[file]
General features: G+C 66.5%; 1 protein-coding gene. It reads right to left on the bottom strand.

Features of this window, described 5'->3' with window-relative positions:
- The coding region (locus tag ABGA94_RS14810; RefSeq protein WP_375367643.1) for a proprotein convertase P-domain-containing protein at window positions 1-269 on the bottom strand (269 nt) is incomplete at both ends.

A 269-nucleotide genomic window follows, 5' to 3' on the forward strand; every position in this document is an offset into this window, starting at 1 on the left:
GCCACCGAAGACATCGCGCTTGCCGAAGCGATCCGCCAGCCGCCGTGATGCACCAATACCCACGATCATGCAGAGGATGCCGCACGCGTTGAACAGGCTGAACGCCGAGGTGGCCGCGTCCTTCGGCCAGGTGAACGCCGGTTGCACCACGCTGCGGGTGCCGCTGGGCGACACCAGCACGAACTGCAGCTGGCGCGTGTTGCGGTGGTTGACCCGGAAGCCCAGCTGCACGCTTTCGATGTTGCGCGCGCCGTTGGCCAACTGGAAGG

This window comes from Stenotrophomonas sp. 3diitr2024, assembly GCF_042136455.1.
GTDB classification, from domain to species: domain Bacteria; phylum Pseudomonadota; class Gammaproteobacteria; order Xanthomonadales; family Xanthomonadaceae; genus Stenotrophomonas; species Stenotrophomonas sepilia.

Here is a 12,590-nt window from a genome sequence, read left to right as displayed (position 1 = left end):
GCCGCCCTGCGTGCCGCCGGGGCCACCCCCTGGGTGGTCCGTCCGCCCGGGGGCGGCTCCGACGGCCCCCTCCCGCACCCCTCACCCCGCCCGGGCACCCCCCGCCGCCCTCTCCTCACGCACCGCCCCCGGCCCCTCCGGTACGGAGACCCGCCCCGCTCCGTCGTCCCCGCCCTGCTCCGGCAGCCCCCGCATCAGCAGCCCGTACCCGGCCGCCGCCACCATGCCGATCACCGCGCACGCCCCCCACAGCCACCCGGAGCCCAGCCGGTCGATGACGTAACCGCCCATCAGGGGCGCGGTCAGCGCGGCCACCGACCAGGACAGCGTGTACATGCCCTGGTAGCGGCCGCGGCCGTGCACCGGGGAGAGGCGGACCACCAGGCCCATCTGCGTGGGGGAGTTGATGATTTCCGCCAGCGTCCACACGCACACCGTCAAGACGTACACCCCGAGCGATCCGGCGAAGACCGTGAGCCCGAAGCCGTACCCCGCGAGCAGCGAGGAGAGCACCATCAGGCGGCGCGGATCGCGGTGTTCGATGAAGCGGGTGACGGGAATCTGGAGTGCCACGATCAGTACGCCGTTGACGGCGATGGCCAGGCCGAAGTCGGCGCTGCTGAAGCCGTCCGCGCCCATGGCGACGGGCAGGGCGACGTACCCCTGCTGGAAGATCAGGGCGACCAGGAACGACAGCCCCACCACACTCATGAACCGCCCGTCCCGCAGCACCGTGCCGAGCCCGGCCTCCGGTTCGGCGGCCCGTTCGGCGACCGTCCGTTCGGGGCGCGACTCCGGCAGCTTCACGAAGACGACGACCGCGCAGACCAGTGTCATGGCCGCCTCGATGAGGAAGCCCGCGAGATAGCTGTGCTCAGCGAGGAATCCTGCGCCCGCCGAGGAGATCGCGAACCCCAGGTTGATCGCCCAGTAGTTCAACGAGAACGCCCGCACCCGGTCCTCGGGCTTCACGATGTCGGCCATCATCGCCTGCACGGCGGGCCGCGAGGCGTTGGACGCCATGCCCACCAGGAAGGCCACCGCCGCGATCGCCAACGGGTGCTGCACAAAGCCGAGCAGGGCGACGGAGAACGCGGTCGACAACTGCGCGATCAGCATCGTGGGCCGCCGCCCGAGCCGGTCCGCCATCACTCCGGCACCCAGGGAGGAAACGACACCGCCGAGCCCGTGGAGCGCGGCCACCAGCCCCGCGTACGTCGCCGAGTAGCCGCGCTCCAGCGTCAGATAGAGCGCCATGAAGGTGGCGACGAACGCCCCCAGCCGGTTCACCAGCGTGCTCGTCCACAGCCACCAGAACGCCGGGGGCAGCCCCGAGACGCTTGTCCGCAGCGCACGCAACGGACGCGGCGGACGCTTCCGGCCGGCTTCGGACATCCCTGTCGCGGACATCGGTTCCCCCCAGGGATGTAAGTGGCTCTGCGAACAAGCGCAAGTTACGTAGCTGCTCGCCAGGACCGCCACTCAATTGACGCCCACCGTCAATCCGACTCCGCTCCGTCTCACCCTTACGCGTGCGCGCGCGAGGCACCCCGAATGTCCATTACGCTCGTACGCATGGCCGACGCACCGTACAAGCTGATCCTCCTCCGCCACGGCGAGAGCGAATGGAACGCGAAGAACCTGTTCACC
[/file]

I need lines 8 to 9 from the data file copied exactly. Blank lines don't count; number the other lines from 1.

Here is a 12,590-nt window from a genome sequence, read left to right as displayed (position 1 = left end):
GCCGCCCTGCGTGCCGCCGGGGCCACCCCCTGGGTGGTCCGTCCGCCCGGGGGCGGCTCCGACGGCCCCCTCCCGCACCCCTCACCCCGCCCGGGCACCCCCCGCCGCCCTCTCCTCACGCACCGCCCCCGGCCCCTCCGGTACGGAGACCCGCCCCGCTCCGTCGTCCCCGCCCTGCTCCGGCAGCCCCCGCATCAGCAGCCCGTACCCGGCCGCCGCCACCATGCCGATCACCGCGCACGCCCCCCACAGCCACCCGGAGCCCAGCCGGTCGATGACGTAACCGCCCATCAGGGGCGCGGTCAGCGCGGCCACCGACCAGGACAGCGTGTACATGCCCTGGTAGCGGCCGCGGCCGTGCACCGGGGAGAGGCGGACCACCAGGCCCATCTGCGTGGGGGAGTTGATGATTTCCGCCAGCGTCCACACGCACACCGTCAAGACGTACACCCCGAGCGATCCGGCGAAGACCGTGAGCCCGAAGCCGTACCCCGCGAGCAGCGAGGAGAGCACCATCAGGCGGCGCGGATCGCGGTGTTCGATGAAGCGGGTGACGGGAATCTGGAGTGCCACGATCAGTACGCCGTTGACGGCGATGGCCAGGCCGAAGTCGGCGCTGCTGAAGCCGTCCGCGCCCATGGCGACGGGCAGGGCGACGTACCCCTGCTGGAAGATCAGGGCGACCAGGAACGACAGCCCCACCACACTCATGAACCGCCCGTCCCGCAGCACCGTGCCGAGCCCGGCCTCCGGTTCGGCGGCCCGTTCGGCGACCGTCCGTTCGGGGCGCGACTCCGGCAGCTTCACGAAGACGACGACCGCGCAGACCAGTGTCATGGCCGCCTCGATGAGGAAGCCCGCGAGATAGCTGTGCTCAGCGAGGAATCCTGCGCCCGCCGAGGAGATCGCGAACCCCAGGTTGATCGCCCAGTAGTTCAACGAGAACGCCCGCACCCGGTCCTCGGGCTTCACGATGTCGGCCATCATCGCCTGCACGGCGGGCCGCGAGGCGTTGGACGCCATGCCCACCAGGAAGGCCACCGCCGCGATCGCCAACGGGTGCTGCACAAAGCCGAGCAGGGCGACGGAGAACGCGGTCGACAACTGCGCGATCAGCATCGTGGGCCGCCGCCCGAGCCGGTCCGCCATCACTCCGGCACCCAGGGAGGAAACGACACCGCCGAGCCCGTGGAGCGCGGCCACCAGCCCCGCGTACGTCGCCGAGTAGCCGCGCTCCAGCGTCAGATAGAGCGCCATGAAGGTGGCGACGAACGCCCCCAGCCGGTTCACCAGCGTGCTCGTCCACAGCCACCAGAACGCCGGGGGCAGCCCCGAGACGCTTGTCCGCAGCGCACGCAACGGACGCGGCGGACGCTTCCGGCCGGCTTCGGACATCCCTGTCGCGGACATCGGTTCCCCCCAGGGATGTAAGTGGCTCTGCGAACAAGCGCAAGTTACGTAGCTGCTCGCCAGGACCGCCACTCAATTGACGCCCACCGTCAATCCGACTCCGCTCCGTCTCACCCTTACGCGTGCGCGCGCGAGGCACCCCGAATGTCCATTACGCTCGTACGCATGGCCGACGCACCGTACAAGCTGATCCTCCTCCGCCACGGCGAGAGCGAATGGAACGCGAAGAACCTGTTCACC